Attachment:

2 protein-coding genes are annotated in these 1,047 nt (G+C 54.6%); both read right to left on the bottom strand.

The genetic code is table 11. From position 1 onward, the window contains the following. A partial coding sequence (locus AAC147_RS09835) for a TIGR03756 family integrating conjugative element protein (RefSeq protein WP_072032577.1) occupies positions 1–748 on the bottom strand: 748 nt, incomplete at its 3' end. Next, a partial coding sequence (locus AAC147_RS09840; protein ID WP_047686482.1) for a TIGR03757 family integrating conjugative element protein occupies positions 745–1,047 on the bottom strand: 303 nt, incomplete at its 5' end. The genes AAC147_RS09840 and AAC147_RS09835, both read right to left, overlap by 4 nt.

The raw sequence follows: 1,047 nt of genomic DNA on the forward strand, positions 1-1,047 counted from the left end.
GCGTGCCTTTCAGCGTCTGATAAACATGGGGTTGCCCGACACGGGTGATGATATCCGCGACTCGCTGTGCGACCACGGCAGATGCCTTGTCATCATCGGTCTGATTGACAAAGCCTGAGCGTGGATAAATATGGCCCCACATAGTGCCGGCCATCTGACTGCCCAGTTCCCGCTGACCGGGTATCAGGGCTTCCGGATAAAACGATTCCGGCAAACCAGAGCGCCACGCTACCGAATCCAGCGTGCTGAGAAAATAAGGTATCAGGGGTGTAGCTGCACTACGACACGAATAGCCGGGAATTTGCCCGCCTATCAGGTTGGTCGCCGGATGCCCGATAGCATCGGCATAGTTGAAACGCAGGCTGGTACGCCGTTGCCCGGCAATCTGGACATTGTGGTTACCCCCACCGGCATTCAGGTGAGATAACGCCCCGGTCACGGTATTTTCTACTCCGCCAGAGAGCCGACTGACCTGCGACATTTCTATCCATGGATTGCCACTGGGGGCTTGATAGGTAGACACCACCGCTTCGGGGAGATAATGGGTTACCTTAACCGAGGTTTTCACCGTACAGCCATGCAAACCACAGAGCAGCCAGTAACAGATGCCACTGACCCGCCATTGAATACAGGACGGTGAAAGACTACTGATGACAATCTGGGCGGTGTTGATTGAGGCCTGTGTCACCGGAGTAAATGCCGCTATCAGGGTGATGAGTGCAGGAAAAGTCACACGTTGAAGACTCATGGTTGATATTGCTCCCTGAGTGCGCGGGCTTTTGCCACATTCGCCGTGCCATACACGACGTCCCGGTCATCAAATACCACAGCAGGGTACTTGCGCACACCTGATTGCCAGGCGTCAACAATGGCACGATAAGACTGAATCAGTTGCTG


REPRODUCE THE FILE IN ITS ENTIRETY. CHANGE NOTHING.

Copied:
2 protein-coding genes are annotated in these 1,047 nt (G+C 54.6%); both read right to left on the bottom strand.

The genetic code is table 11. From position 1 onward, the window contains the following. A partial coding sequence (locus AAC147_RS09835) for a TIGR03756 family integrating conjugative element protein (RefSeq protein WP_072032577.1) occupies positions 1–748 on the bottom strand: 748 nt, incomplete at its 3' end. Next, a partial coding sequence (locus AAC147_RS09840; protein ID WP_047686482.1) for a TIGR03757 family integrating conjugative element protein occupies positions 745–1,047 on the bottom strand: 303 nt, incomplete at its 5' end. The genes AAC147_RS09840 and AAC147_RS09835, both read right to left, overlap by 4 nt.

The raw sequence follows: 1,047 nt of genomic DNA on the forward strand, positions 1-1,047 counted from the left end.
GCGTGCCTTTCAGCGTCTGATAAACATGGGGTTGCCCGACACGGGTGATGATATCCGCGACTCGCTGTGCGACCACGGCAGATGCCTTGTCATCATCGGTCTGATTGACAAAGCCTGAGCGTGGATAAATATGGCCCCACATAGTGCCGGCCATCTGACTGCCCAGTTCCCGCTGACCGGGTATCAGGGCTTCCGGATAAAACGATTCCGGCAAACCAGAGCGCCACGCTACCGAATCCAGCGTGCTGAGAAAATAAGGTATCAGGGGTGTAGCTGCACTACGACACGAATAGCCGGGAATTTGCCCGCCTATCAGGTTGGTCGCCGGATGCCCGATAGCATCGGCATAGTTGAAACGCAGGCTGGTACGCCGTTGCCCGGCAATCTGGACATTGTGGTTACCCCCACCGGCATTCAGGTGAGATAACGCCCCGGTCACGGTATTTTCTACTCCGCCAGAGAGCCGACTGACCTGCGACATTTCTATCCATGGATTGCCACTGGGGGCTTGATAGGTAGACACCACCGCTTCGGGGAGATAATGGGTTACCTTAACCGAGGTTTTCACCGTACAGCCATGCAAACCACAGAGCAGCCAGTAACAGATGCCACTGACCCGCCATTGAATACAGGACGGTGAAAGACTACTGATGACAATCTGGGCGGTGTTGATTGAGGCCTGTGTCACCGGAGTAAATGCCGCTATCAGGGTGATGAGTGCAGGAAAAGTCACACGTTGAAGACTCATGGTTGATATTGCTCCCTGAGTGCGCGGGCTTTTGCCACATTCGCCGTGCCATACACGACGTCCCGGTCATCAAATACCACAGCAGGGTACTTGCGCACACCTGATTGCCAGGCGTCAACAATGGCACGATAAGACTGAATCAGTTGCTG